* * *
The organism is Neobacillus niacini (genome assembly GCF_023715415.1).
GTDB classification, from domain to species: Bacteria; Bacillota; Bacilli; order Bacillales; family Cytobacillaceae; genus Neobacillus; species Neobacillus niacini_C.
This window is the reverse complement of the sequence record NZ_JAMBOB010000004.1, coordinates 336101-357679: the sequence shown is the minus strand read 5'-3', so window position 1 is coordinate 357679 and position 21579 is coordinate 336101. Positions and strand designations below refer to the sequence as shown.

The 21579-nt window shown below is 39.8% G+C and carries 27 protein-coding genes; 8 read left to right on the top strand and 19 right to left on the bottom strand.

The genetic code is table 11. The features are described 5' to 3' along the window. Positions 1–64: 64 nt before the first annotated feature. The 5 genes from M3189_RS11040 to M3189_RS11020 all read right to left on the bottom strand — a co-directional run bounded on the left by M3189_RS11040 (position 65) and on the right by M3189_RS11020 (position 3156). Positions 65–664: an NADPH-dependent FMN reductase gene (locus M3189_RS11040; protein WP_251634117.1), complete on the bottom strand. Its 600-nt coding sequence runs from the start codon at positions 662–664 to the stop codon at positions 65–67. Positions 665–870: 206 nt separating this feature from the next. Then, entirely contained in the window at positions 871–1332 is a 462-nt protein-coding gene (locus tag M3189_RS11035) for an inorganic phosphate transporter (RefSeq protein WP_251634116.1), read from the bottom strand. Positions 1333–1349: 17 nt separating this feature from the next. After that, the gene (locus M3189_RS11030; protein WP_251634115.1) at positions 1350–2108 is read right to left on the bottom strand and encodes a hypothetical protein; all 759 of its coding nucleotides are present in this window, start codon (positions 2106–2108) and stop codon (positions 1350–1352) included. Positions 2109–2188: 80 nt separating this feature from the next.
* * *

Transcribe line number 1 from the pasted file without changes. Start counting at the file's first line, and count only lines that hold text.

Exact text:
The organism is Neobacillus niacini (genome assembly GCF_023715415.1).